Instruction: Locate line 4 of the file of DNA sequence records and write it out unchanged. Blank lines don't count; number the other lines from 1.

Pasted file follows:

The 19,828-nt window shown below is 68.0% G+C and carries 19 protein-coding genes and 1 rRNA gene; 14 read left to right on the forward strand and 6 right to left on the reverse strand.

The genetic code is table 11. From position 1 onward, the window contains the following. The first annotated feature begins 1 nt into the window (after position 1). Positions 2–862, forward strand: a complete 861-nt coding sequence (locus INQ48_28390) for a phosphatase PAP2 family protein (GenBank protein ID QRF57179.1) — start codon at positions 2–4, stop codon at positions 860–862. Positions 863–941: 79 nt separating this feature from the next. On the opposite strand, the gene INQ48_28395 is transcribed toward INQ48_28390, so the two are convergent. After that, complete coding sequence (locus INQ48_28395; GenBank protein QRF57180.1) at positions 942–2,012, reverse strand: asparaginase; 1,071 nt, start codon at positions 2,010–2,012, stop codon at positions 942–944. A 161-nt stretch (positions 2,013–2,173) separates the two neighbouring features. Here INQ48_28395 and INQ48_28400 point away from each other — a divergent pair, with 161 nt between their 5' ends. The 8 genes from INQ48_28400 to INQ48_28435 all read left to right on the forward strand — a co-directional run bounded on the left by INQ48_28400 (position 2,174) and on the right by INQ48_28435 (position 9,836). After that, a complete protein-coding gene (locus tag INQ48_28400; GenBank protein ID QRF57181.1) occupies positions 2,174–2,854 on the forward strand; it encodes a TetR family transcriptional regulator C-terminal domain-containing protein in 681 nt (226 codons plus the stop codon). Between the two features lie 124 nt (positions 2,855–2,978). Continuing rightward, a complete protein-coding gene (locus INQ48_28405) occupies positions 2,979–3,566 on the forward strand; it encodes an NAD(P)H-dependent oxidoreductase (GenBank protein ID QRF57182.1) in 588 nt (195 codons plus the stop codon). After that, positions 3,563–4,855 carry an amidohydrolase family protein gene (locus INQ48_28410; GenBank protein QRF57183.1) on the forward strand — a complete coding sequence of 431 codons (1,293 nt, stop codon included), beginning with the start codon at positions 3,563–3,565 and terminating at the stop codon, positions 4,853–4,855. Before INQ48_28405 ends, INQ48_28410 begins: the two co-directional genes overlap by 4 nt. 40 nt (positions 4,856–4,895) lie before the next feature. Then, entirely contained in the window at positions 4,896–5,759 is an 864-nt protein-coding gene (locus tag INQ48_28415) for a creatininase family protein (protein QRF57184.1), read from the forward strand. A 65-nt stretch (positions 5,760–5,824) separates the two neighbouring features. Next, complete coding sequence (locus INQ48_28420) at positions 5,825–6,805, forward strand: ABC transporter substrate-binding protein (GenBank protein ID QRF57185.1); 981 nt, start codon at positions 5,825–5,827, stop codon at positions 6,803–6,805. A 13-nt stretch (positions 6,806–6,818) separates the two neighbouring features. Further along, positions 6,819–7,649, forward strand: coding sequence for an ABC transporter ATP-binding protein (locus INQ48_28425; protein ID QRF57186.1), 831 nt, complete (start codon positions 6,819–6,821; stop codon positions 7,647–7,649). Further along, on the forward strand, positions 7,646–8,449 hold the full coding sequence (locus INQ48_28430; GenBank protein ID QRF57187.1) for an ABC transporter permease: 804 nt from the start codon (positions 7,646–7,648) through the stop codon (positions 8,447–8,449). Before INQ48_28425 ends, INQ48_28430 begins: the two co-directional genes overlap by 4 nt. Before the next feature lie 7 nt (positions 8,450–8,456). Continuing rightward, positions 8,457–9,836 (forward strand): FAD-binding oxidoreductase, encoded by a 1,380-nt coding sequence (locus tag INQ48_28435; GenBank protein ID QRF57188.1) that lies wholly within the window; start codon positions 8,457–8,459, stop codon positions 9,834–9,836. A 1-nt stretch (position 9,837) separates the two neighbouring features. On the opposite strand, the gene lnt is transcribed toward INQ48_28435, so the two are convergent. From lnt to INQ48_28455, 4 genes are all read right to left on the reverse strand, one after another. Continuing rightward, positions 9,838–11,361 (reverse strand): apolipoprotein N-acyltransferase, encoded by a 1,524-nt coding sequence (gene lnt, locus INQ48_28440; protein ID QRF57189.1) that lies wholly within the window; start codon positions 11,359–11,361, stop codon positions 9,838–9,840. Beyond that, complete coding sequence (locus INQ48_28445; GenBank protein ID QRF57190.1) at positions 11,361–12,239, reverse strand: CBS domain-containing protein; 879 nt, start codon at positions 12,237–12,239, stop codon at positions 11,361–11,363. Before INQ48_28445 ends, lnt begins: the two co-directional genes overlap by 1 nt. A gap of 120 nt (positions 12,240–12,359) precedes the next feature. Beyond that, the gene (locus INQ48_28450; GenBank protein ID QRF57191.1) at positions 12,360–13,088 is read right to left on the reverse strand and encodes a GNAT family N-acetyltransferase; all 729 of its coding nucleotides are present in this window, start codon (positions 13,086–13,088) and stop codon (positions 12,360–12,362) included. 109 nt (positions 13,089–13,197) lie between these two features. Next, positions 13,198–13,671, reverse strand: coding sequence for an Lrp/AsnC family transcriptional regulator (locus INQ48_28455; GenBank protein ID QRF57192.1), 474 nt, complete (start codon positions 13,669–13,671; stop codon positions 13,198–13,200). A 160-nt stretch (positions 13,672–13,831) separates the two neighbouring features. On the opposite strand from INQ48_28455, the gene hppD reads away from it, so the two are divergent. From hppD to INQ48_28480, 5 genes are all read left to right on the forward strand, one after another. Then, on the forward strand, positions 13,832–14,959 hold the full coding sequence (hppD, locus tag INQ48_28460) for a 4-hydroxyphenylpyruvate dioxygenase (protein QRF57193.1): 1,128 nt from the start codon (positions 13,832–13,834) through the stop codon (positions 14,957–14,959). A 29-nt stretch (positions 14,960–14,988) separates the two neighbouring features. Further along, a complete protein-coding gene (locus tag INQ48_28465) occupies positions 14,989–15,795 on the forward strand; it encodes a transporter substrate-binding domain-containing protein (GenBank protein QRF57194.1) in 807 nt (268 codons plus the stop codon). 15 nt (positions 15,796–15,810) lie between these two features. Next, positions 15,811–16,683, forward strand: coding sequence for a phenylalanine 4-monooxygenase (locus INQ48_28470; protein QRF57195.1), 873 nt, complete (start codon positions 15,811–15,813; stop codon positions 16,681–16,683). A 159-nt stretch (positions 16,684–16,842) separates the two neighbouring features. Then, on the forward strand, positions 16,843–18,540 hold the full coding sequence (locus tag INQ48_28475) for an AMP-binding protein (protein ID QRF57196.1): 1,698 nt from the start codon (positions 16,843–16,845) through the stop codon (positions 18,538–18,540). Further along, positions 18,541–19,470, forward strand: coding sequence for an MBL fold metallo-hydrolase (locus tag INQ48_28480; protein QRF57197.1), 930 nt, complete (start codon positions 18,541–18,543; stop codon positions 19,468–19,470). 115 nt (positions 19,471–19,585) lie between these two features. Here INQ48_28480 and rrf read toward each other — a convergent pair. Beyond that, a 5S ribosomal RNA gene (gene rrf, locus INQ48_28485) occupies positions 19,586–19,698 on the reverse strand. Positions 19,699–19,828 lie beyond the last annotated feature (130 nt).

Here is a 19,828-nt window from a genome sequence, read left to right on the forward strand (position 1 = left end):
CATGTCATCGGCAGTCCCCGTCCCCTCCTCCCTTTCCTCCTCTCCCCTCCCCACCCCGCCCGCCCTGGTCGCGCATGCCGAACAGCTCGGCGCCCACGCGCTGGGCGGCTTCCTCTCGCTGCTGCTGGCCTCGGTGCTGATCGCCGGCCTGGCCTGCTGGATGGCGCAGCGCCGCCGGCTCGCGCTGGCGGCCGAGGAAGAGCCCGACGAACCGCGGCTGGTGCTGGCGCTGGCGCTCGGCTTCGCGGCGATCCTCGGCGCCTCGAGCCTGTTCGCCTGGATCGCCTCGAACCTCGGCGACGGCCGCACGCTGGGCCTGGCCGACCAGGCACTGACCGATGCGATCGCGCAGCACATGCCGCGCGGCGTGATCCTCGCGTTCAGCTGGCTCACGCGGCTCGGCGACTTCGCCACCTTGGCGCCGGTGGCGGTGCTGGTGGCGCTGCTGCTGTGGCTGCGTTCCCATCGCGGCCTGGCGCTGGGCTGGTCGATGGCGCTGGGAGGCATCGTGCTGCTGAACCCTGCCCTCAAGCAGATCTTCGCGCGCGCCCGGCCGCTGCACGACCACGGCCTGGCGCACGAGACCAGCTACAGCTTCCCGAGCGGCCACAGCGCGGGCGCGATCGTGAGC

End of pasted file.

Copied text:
CATGTCATCGGCAGTCCCCGTCCCCTCCTCCCTTTCCTCCTCTCCCCTCCCCACCCCGCCCGCCCTGGTCGCGCATGCCGAACAGCTCGGCGCCCACGCGCTGGGCGGCTTCCTCTCGCTGCTGCTGGCCTCGGTGCTGATCGCCGGCCTGGCCTGCTGGATGGCGCAGCGCCGCCGGCTCGCGCTGGCGGCCGAGGAAGAGCCCGACGAACCGCGGCTGGTGCTGGCGCTGGCGCTCGGCTTCGCGGCGATCCTCGGCGCCTCGAGCCTGTTCGCCTGGATCGCCTCGAACCTCGGCGACGGCCGCACGCTGGGCCTGGCCGACCAGGCACTGACCGATGCGATCGCGCAGCACATGCCGCGCGGCGTGATCCTCGCGTTCAGCTGGCTCACGCGGCTCGGCGACTTCGCCACCTTGGCGCCGGTGGCGGTGCTGGTGGCGCTGCTGCTGTGGCTGCGTTCCCATCGCGGCCTGGCGCTGGGCTGGTCGATGGCGCTGGGAGGCATCGTGCTGCTGAACCCTGCCCTCAAGCAGATCTTCGCGCGCGCCCGGCCGCTGCACGACCACGGCCTGGCGCACGAGACCAGCTACAGCTTCCCGAGCGGCCACAGCGCGGGCGCGATCGTGAGC